1. There is no objective anything. We’d have to live in a closed system for that word to be even vaguely meaningful. Even if something like panpsychism is true (and it’s certainly possible, if not plausible), we are only ever moving forward towards a better tomorrow.


    Comment by john zande — August 17, 2016 @ 7:03 pm | Reply

    • It think there are objects (rocks, trees, plants, etc.). But treating social systems as if they were akin to objects … objectively is nonsense.

      The problem with arguments in this vein is that they are dominated by the subtexts. I am working on a series of posts trying to do an “end run” on the current mode of discourse. I eagerly await your verdict as to how successful I am.

      On Wed, Aug 17, 2016 at 7:03 PM, Class Warfare Blog wrote:


      Liked by 1 person

      Comment by Steve Ruis — August 17, 2016 @ 7:08 pm | Reply

      • I’m certain the series will be great.

        But trees and rocks are not static. Trees grow and die, rocks erode. I’ve been to the top of Mount Kosciuszko in Australia many times. It’s our highest mountain, although it’s just over 2,000 meters high.A hill. A mound. It (or somethign close to it) was, however, once taller than Everest.Of course, this is not news to you, but nothing is static.There are no objectives in nature, so trying to shoehorn some nebulous idea of “morality” into this picture is an exercise in muscular silliness.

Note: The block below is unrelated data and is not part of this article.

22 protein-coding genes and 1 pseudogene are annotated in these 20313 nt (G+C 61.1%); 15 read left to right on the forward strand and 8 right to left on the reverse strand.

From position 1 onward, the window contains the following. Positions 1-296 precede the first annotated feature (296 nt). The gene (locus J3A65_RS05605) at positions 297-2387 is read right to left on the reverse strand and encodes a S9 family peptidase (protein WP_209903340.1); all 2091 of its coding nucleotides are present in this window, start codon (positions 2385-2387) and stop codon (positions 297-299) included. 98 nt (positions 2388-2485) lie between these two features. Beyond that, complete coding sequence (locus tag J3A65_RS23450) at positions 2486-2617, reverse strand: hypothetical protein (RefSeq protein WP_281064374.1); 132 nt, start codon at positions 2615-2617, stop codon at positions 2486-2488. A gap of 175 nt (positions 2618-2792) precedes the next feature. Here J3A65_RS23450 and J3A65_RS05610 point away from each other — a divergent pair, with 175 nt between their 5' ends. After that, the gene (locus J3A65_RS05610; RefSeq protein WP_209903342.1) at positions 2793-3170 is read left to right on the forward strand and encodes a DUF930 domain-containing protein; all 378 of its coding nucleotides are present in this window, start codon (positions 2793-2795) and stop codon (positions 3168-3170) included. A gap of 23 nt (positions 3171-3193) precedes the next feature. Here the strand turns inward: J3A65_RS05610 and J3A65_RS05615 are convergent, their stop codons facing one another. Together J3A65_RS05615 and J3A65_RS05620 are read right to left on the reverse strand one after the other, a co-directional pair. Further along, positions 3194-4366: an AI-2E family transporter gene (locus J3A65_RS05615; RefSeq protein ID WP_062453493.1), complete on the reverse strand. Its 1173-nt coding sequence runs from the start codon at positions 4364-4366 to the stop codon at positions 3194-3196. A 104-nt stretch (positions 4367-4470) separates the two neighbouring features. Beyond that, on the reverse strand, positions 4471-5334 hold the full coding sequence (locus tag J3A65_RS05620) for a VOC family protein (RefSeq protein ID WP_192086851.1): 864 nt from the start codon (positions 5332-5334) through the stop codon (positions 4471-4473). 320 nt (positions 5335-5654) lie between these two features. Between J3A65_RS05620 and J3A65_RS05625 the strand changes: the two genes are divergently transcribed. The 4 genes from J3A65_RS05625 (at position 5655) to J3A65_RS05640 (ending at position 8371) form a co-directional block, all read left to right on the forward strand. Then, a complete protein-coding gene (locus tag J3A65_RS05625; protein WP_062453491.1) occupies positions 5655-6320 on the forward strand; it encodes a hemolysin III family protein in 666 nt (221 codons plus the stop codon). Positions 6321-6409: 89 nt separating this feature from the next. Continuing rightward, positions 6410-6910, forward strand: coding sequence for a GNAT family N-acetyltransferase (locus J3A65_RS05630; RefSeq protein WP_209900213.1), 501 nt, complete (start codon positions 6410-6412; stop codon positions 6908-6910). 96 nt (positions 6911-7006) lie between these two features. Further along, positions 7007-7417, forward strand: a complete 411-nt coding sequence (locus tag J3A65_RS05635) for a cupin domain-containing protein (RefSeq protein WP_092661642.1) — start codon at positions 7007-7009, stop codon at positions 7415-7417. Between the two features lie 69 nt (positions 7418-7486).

Which reminds me, this is a bit from my new book which seems sort of pertinent here.

        What is this universe, after all, but a working example of what hydrogen can do if given a few rules and 13.82 billion years to play with gravity?
        We are all hydrogen’s diaspora.
        We are all, quite literally, discrete, momentarily unique incidents in that first elements free roaming, snowballing adventure. From helium to humans, battle plans to lazy afternoon sea breezes, everything in this universe of hard stuff and nebulous things is nothing but increasingly complex datum points in a billions years-long migration of the simplest of all matter.


        Comment by john zande — August 18, 2016 @ 5:40 am | Reply

        • An object has to be static? Nothing is static. To be objective is to accept other “things” as being real and as being what they are. When we take from ourselves to delineate what those other things are, then we are being subjective.

          Like you I have no problem being a being of chance, not being designed, not being the plaything of some supernatural power. Trying to be objective (is it even possible?) is simply a manifestation of what we are.

          On Thu, Aug 18, 2016 at 5:40 AM, Class Warfare Blog wrote:


          Liked by 1 person

          Comment by Steve Ruis — August 18, 2016 @ 7:52 am | Reply

          • Yes, meaningful only in a local context, and only at a specific time.


            Comment by john zande — August 18, 2016 @ 9:15 am | Reply

            • Yup!

              On Thu, Aug 18, 2016 at 9:15 AM, Class Warfare Blog wrote:



              Comment by Steve Ruis — August 18, 2016 @ 9:22 am | Reply